In a very competitive market, such as the retail grocery industry, the battle for every customer became reality many years ago. All top management teams have been racking their brains to attract new and retain existing customers creating different programs, building new partnerships, enriching their networks by new services, and constantly re-decorating the stores. Apparently all this costs a lot. Some of the industry’s players reached tremendous success, like Kroger, and others barely are in coma waiting to be acquired (Jim Collins in his “Good To Great” tells very exciting and instructive stories about it).
In the Atlanta area the battle for the customers on the grocery field occurs between Kroger and Publix. I found 3 the former and 4 the latter stores in a radius of 3 miles from my house. So how do they attract us and how do we choose between them? I think it’s just a matter of taste. The prices, the assortments, the locations are very very similar. If I were an ideas generator in those companies my creativity would have run out new ideas very fast. But before it does I still have one idea on how to make one “Purple cow” out of this white herd.
I have a customer card in Publix and Kroger and every time I pay for my cart I give such a card to a cashier. Conclusion? – I’m identified as a customer. They know everything about all my purchases. I’m sure it helps them to make complex analysis and tune their supplies and planning towards the customer needs (of course not my personal but an average customer out of our aggregated statistics). What I don’t know is why this information is concealed from me? And this time not the aggregated but my personal information. Wouldn’t it be a great idea to provide me detail statistics on what I’ve bought, how much I’ve spent on certain categories, what was my price deviation during a certain period, how I could plan my food budget, and so on, and so forth. If one of the networks provides such a service then I’m, as a customer, bought by them.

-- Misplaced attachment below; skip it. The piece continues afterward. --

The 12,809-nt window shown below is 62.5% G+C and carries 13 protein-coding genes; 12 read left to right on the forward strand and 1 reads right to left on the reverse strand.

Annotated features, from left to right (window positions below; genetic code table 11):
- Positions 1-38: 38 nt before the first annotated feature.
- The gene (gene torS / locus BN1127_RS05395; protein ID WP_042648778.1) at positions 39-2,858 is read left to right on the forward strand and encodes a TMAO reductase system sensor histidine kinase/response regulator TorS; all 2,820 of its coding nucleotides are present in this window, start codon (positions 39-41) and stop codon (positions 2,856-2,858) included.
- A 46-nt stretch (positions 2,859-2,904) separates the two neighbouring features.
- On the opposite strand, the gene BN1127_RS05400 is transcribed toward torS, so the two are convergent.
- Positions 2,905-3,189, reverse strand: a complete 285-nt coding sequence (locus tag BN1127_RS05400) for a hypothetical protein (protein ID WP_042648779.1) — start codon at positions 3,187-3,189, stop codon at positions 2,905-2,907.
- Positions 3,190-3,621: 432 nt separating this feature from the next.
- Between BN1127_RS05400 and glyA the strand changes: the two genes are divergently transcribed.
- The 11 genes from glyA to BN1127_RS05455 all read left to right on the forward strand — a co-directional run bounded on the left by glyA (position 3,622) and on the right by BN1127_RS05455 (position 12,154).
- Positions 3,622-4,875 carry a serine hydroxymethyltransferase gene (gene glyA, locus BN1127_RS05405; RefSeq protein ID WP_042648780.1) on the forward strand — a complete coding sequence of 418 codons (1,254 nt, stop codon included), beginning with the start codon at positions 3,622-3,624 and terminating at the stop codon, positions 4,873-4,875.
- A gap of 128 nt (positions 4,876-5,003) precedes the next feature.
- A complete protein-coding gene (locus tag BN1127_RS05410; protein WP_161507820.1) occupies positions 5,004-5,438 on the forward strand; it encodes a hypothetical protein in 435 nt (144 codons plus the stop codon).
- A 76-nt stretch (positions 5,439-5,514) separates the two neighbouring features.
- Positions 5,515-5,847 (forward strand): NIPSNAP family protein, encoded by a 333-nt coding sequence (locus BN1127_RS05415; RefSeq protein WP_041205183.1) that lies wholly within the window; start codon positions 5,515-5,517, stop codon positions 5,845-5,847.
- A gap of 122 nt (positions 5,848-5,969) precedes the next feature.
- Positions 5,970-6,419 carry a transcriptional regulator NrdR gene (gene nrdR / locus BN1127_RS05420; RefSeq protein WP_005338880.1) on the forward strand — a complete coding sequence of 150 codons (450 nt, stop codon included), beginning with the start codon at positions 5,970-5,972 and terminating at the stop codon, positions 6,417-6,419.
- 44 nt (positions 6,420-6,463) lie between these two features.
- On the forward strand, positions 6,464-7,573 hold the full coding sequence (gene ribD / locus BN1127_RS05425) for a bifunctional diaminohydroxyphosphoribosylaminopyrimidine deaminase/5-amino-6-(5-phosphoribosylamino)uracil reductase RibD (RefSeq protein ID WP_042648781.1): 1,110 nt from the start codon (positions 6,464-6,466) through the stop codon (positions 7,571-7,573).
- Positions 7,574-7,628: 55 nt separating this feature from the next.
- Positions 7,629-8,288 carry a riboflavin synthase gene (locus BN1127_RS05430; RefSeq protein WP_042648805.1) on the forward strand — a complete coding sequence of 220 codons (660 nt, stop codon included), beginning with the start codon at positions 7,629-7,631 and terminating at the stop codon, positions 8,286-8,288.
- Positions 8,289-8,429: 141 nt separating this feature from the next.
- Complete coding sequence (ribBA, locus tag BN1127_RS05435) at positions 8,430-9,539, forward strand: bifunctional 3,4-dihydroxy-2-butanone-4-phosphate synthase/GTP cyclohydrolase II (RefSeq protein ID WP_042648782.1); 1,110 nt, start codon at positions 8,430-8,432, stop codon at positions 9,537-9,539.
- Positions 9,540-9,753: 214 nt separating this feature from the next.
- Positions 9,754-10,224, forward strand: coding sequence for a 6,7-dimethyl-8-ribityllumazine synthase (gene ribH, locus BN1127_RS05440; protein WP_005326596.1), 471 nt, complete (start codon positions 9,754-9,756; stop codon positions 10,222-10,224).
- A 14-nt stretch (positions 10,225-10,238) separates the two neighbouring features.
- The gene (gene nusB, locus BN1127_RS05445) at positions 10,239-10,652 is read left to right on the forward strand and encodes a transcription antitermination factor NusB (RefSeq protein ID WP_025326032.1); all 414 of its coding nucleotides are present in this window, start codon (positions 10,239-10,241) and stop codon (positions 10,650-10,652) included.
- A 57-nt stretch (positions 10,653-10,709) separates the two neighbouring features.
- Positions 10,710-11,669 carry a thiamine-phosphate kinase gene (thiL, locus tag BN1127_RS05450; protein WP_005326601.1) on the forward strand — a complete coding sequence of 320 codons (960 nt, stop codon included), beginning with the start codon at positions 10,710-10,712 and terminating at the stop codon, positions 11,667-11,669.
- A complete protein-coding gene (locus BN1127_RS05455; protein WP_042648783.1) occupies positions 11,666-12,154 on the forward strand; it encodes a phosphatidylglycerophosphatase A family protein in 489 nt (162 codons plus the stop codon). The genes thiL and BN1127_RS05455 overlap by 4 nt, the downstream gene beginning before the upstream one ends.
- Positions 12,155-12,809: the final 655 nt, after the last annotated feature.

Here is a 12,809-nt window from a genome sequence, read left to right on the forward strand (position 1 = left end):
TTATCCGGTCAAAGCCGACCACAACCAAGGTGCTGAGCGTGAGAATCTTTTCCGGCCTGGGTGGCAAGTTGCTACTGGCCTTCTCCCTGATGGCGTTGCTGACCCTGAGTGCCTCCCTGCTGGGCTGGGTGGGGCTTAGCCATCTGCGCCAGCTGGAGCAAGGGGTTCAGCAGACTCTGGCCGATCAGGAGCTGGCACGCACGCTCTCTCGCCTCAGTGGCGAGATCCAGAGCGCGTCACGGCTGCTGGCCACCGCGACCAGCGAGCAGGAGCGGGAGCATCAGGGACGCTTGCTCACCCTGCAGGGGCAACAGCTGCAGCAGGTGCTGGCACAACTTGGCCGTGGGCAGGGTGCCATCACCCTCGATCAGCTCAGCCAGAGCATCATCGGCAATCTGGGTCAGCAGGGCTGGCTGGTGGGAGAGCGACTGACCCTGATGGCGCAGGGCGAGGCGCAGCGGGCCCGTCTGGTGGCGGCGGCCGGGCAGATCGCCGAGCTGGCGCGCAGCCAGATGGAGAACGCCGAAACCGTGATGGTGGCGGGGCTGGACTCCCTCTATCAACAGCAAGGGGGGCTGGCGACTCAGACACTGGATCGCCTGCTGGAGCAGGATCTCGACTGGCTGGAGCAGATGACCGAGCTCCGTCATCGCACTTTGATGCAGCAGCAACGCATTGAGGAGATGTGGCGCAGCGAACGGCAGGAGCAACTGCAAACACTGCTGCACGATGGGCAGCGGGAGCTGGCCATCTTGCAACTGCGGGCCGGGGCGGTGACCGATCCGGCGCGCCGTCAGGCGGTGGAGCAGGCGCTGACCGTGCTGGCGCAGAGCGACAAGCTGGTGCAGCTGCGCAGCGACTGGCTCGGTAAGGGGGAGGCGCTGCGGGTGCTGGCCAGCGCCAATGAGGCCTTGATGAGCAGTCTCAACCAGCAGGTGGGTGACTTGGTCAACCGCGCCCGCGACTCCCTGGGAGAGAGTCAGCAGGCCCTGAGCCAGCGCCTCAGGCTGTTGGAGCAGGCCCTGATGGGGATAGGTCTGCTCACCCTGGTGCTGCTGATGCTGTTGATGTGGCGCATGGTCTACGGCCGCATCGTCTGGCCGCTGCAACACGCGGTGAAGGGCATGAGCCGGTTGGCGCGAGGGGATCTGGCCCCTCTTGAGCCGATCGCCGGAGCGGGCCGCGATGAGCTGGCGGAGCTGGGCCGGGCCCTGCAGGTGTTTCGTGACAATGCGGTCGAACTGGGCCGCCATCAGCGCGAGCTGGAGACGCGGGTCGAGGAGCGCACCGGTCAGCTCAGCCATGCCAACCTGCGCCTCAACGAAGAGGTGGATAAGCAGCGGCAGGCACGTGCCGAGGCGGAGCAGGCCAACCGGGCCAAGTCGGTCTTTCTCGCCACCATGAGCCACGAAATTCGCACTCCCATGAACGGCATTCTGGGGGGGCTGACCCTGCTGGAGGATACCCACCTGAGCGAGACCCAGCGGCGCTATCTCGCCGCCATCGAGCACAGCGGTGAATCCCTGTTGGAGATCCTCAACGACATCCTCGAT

For me this service would be a meaningful differentiator. Our family account’s transactions coming from grocery shops sum up to $1K-$1,3K per month. Then it’s a black box. I can only guess how this money is split between different goods and hence I’m blindly clueless on an idea what we spend or where we can save.
Now technically speaking providing such a service is not an expensive and a complex task. They already possess all the info and for the beginning stage the service may be ‘read-only’ – very like the Internet access to a bank account. But if to develop this idea further and make the service really interactive with the customer it can bring new opportunities as for the stores as well as for the customer. We can plan my spending together more effectively, the store can offer me more attractive deals (on a personal basis) since they possess the knowledge about millions of customers and can extract concrete patterns. They can build new partnerships and offer new services for me providing access to my statistics. Here a SOA-driven architecture can prove its value. One wild example would be to allow me to order goods via the Internet and provide this info to a delivery service. I’m sure dozens of new services can be founded on the basis of a closer store-customer interactions and both parts – the stores and the customers – will win.